Oil Pressure

Before looking too deeply into oil pressures it should be noted that the dash board gauge is not a precision instrument and the reading it gives should be considered more as an indication that an exact measure.   It is worth noting that in 1965 Rileys gave the following advice to an owner who was worried about low oil pressure on his 2½ car at tickover speeds.

"Oil pressure readings on the 2½ litre engine at tickover can vary from 2-3 lbs. psi  to approximately 10 lb. psi.  The lower readings may not register on the gauge fitted in the facia and it is advisable to check the actual tickover pressure with a master gauge.  Providing nominal pressure is registered, then you should not cause any damage to the engine by running it in that condition.  Once the engine speed is increased the oil  pressure should rise until it is reading approximately 40 lb. psi at 40 m.p.h. in top gear."

 The Workshop Manual and the Driver's Handbooks give the following information with all readings being taken with the engine at normal working temperature:

RMA/RME Engine

12 psi at tickover
19 psi at 15 mph in top
22 psi at 20 mph in top
26 psi at 30 mph in top
30 psi at 40 mph
35 psi at 50 mph in top
oil pressure relief valve opens at 50 psi

RMB Engine

12 psi at tickover
40 psi at 50 mph in top
oil pressure relief valve opens at 60 psi

RMB2 Engine

12 psi at tickover
30 psi at 50 mph
oil pressure relief valve opens at 50 psi

In his book, Riley Maintenance Manual 1930 -1956, S.V. Haddleton gives the oil pressure for all 2½ litre cars as 30/40 psi and comments that 30 psi at 40 mph is a good pressure. For 1½ litre cars he gives an oil pressure of 40 psi.

All engine have a by-pass valve for the oil filter which opens if a high pressure is detected within the oil filter due to the filter becoming block. This allows unfiltered oil to circulate around the engine and will affect the oil pressure.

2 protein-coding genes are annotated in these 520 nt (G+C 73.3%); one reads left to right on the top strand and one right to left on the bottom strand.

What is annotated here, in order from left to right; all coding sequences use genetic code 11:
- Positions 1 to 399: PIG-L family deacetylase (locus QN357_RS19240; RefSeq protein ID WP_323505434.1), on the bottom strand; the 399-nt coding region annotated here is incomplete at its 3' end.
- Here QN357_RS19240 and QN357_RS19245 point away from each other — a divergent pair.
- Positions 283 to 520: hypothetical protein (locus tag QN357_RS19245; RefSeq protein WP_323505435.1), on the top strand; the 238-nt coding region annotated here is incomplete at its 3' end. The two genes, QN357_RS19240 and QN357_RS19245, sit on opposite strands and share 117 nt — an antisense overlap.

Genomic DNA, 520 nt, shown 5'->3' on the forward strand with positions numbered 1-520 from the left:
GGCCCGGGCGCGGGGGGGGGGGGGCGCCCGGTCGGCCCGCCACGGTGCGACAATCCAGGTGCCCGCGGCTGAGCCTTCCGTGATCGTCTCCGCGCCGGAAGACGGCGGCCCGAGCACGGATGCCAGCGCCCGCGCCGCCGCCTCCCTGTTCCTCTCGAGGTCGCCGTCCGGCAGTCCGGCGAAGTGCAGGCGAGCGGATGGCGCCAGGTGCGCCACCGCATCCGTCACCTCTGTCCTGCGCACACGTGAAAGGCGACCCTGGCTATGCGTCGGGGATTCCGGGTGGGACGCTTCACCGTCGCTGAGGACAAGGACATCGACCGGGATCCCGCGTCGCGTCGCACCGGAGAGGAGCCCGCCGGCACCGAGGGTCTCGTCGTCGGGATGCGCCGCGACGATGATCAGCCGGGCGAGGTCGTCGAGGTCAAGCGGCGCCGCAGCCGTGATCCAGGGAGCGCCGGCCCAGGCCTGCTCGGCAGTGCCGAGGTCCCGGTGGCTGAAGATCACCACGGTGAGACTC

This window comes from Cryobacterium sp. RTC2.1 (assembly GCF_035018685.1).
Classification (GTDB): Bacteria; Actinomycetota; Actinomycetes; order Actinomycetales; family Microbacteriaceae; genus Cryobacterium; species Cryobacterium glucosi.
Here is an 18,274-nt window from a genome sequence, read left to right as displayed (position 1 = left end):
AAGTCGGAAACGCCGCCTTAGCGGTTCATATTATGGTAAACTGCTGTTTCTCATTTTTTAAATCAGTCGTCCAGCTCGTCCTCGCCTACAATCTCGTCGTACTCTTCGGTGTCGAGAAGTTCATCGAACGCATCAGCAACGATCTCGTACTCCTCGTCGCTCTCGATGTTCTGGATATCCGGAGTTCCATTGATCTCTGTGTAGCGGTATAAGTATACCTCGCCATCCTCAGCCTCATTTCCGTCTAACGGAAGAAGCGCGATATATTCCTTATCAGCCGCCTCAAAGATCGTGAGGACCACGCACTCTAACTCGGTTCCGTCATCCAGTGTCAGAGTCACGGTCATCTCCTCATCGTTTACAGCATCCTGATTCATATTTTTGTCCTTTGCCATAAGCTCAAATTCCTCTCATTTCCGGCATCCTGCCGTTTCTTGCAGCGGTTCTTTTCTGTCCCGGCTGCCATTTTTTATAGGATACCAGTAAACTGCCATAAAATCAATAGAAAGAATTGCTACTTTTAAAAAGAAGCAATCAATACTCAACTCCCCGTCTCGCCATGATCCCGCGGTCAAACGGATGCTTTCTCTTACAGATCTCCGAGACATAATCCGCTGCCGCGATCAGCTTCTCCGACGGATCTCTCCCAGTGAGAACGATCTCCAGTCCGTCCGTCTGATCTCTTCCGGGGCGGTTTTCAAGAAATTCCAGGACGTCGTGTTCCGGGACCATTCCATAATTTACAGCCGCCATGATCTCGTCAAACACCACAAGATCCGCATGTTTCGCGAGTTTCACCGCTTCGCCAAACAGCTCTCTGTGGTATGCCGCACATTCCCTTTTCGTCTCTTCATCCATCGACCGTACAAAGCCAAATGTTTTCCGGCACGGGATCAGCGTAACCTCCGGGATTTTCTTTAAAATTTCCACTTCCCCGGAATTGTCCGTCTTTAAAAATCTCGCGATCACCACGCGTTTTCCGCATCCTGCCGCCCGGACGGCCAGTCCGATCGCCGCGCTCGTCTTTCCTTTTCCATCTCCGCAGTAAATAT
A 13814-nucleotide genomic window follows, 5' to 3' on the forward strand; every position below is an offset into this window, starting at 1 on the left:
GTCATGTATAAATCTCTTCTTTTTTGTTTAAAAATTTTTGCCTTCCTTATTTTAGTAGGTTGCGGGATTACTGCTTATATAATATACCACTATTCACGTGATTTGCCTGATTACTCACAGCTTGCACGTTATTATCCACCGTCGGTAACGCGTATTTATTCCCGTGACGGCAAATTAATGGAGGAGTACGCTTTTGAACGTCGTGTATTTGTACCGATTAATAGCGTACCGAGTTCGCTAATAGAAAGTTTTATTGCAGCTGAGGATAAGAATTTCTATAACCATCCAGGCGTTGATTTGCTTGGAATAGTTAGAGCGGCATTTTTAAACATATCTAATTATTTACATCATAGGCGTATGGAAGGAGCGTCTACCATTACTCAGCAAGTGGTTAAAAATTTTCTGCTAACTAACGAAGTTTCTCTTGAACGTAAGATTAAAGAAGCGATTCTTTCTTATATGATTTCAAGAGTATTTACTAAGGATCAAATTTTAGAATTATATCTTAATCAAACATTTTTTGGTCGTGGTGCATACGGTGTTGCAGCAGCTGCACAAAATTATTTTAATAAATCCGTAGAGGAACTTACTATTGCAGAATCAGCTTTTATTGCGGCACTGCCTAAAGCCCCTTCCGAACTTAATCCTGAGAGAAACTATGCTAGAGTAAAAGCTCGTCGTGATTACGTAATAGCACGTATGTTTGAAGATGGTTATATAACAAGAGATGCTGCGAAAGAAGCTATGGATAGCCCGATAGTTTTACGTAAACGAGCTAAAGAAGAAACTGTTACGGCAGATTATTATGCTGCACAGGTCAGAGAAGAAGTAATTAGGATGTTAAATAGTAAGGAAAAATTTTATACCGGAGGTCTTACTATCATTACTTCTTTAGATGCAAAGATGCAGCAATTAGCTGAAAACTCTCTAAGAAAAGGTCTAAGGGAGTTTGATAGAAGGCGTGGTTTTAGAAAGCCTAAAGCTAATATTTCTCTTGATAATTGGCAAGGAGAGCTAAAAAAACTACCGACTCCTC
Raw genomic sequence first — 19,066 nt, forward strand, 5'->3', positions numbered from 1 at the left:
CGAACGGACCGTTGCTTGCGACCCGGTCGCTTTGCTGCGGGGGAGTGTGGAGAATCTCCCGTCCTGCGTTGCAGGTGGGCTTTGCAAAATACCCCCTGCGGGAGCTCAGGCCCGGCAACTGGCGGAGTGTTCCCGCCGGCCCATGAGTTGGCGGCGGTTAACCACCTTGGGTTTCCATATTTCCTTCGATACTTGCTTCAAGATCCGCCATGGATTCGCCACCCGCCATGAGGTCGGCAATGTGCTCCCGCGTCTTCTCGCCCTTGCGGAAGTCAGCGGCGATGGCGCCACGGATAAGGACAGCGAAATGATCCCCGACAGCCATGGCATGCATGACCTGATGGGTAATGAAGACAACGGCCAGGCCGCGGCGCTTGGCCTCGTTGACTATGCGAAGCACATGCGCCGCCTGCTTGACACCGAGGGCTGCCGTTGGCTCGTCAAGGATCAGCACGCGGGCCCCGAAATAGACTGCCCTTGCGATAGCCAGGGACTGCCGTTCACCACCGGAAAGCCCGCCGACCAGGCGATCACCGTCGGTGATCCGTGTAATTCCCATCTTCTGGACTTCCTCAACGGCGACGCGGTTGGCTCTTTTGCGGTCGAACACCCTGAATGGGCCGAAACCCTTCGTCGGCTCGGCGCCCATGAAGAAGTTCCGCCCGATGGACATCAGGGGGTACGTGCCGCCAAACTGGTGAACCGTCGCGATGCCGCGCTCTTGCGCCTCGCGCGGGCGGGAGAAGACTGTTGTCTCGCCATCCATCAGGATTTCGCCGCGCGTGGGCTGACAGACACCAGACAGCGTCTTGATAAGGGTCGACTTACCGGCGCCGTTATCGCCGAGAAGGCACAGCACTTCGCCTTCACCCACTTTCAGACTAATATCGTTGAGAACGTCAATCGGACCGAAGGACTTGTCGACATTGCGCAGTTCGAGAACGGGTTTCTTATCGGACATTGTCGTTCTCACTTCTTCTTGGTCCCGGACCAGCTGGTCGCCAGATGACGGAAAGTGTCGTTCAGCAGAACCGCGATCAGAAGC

The oil pressure at tickover usually reveals most about the condition of an engine. A pressure which is so low that it barely registers on the gauge might be due to an inaccurate gauge as noted by Riley or it might be due to a worn engine. It could be due to a piece of dirt trapped between the oil relief valve and it seating. This will prevent the valve from closing properly giving a low pressure at lower speeds. It might also be due to an oil pump problem and to check this remove one of the rocker box covers and check if there is a good drip of oil from the rockers. If there is plenty of oil at the rockers and the pressure rises quickly with increasing engine speed there is nothing to worry about.

In contrast, if the tickover oil pressure is high and the bearings and the pump have not been rebuilt recently there is plenty to worry about. This is almost certainly a sign that the oil ways in the crank shaft are blocked with hardened sludge. This will prevent the oil reaching the bearing surfaces and soon lead to the dreaded big end bearing failure. Cleaning out the oil ways in the big ends involves dropping the sump and unscrewing the blanking plugs in the big ends. Unfortunately these are usually very difficult to unscrew and often have to be drilled out. Drilling out cannot be done with the crank shaft in place so the engine will have to be removed from the chassis and stripped down.

Low oil pressure at running speeds is usually easily cured by cleaning and adjusting the oil relief valve. A neglected and blocked oil filter can give a low pressure as oil by-passes the filter.


The Oil Relief Valve